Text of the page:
You don’t have to get very far down the leaderboard to understand what has propelled the rally in U.S. equities this year. The top seven names, in fact, pretty much tell the whole story.
The so-called magnificent seven stocks were responsible for practically all of the gains in the S&P 500 index through the first half of the year. Widen the lens out to the entire world, and roughly 70 per cent of the net wealth created by stock markets globally was driven by this handful of tech behemoths.
To call the magnificent seven stocks dominant is an understatement. Apple Inc. AAPL-Q alone has a market capitalization of US$2.8-trillion, which is larger than the entire S&P/TSX Composite Index. Take what is encompassed in the Canadian benchmark – the big banks, the vast oil and gas sector, the mining and metals complex, the rails and telecoms, the tech and consumer industries – and all of it combined is dwarfed by the omnipresent smartphone company.
Factor in the other stocks at the top of the U.S. market – Microsoft Corp. MSFT-Q, Alphabet Inc. GOOG-NE, Amazon.com Inc. AMZN-Q, Nvidia Corp. NVDA-Q, Meta Platforms Inc. META-Q and Tesla Inc. TSLA-Q – and together they comprise about 28 per cent of the S&P 500.
If you’re a stock picker, almost nothing else matters right now than this tiny basket of huge stocks. Active managers of U.S. stock portfolios have seen their performance against the market largely reduced to their calls on the magnificent seven.
How can any investor expect to have an edge over the rest of the market when it comes to these stocks? After all, they are some of the most-watched and heavily traded equities on the planet. Not to mention the fact that these are highly correlated names that tend to move up and down in unison.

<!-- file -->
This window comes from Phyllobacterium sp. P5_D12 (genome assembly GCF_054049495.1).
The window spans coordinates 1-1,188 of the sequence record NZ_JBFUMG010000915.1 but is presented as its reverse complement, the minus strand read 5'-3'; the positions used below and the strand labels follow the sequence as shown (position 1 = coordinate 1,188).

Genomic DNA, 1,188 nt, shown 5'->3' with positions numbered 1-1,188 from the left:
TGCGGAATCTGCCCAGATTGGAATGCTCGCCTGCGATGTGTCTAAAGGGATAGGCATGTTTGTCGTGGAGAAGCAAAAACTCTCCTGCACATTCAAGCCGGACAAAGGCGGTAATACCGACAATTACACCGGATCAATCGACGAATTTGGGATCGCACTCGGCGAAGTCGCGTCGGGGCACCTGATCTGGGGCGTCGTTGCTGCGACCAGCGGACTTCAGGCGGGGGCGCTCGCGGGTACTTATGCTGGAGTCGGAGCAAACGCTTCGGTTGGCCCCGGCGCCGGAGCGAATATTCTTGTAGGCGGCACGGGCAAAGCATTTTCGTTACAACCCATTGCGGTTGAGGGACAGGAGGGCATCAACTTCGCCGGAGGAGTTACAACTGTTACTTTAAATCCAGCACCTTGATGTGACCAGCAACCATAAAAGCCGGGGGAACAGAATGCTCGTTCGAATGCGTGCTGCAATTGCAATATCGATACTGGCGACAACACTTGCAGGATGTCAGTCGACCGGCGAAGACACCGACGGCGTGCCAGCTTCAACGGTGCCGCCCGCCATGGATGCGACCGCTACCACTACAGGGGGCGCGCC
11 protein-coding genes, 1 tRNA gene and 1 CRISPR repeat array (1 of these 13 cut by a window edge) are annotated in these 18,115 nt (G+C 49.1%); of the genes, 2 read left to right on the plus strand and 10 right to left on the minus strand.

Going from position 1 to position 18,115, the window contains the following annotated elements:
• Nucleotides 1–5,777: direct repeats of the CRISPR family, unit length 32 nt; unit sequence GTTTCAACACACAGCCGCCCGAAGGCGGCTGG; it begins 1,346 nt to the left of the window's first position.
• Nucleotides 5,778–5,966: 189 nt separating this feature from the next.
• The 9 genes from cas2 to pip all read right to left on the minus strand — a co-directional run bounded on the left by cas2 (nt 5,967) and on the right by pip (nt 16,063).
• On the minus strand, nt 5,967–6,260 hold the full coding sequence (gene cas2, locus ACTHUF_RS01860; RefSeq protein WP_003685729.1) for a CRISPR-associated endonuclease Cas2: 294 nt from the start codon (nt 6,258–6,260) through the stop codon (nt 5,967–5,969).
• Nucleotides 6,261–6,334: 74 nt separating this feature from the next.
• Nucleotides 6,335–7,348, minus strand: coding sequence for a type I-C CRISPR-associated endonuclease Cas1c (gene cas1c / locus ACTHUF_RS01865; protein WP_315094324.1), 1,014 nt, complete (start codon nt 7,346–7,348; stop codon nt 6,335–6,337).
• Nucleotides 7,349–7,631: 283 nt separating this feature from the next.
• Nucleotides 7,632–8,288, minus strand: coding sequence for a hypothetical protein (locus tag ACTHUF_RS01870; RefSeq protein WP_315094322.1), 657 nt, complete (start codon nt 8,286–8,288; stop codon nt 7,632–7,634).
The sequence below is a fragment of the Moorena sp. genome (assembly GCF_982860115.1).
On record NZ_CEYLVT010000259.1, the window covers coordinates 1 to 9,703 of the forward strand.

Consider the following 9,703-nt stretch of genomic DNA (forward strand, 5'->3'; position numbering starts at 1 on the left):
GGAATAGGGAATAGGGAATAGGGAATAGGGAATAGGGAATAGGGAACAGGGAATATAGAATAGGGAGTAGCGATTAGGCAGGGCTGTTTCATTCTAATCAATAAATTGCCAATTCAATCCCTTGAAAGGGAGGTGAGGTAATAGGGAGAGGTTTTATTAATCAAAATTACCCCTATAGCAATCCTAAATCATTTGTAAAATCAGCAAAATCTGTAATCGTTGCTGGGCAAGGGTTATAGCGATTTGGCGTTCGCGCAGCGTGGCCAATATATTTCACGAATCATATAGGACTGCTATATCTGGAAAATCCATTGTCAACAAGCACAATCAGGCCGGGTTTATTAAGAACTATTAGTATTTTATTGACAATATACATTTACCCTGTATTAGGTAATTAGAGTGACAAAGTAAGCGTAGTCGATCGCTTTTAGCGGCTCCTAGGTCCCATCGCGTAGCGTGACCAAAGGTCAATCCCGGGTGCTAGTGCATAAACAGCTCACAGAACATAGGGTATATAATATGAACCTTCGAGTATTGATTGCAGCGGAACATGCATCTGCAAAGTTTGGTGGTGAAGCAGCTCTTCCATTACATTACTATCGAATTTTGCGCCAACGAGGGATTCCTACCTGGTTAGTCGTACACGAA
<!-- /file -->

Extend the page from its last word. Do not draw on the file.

In investing, as in life, if you can’t beat ‘em, join ‘em. This is the basic idea behind passive investing. A diversified index fund lets you essentially buy into the entire market without having to pick the winners.
This year makes an unusually strong case for a broad index approach, which may seem counterintuitive. Why would you want to be forced to own legions of losing stocks when the market rally is so heavily concentrated in a small core of elite names?
This is why the investors and funds that gravitate toward a passive approach are sometimes collectively disparaged as “dumb money.” It doesn’t pretend to have insight into how to beat the market. And it isn’t directed by any conviction about the probable future returns of any one company versus its competition. It simply seeks the benefit of diversified, low-cost exposure to the entire economy, or at least the close approximation of the economy represented by the stock market.
A common criticism of passive investing is that it’s inflexible. You may end up highly concentrated in the best performing sectors. And you are essentially forced to buy high. An index like the S&P 500 is weighted by market capitalization, meaning each company’s share of the index is tied to its valuation. It follows that overvalued companies have larger weightings in the index than they should. The larger the weighting, the more passive money flows to that stock.
Passive investing may be “dumb” in a literal sense. But it is also the only way to ensure that you will always own the hottest stocks of the moment. That arguably outweighs the downside of an index fund strategy.
The performance of the magnificent seven this year is an extreme example of narrow leadership. But it isn’t as much of an anomaly as you might think.
The stock market has proven itself over the decades to be a compounding machine. In the case of the S&P 500, the average return has been roughly 10 per cent per year dating back nearly a century. The average stock, on the other hand, has a much different track record.
Research by Hendrik Bessembinder, a finance professor at Arizona State University, has shown that most stocks fail to outperform Treasury bills. Looking at returns for more than 64,000 common stocks from 1990 to 2020, 55 per cent of U.S. stocks and 57 per cent of non-U.S. stocks fell short of the return on one-month Treasuries over their lifetimes.
What’s more, a remarkably thin subset of market leaders has proven responsible for delivering the returns that investors have come to rely on. Over that same 30-year timeframe, stock markets globally generated roughly US$75-trillion in wealth. Half of that wealth was created by the best-performing 0.25 per cent of firms, or one in 400. And the top 2.4 per cent of stocks accounted for all of the net global wealth creation.
The research highlighted the long odds facing stock pickers. Can you consistently identify the tiny minority of stocks that will fuel the entire market? Can you find the needle in the haystack? Or, to paraphrase the index-investing pioneer Jack Bogle, should you just buy the haystack?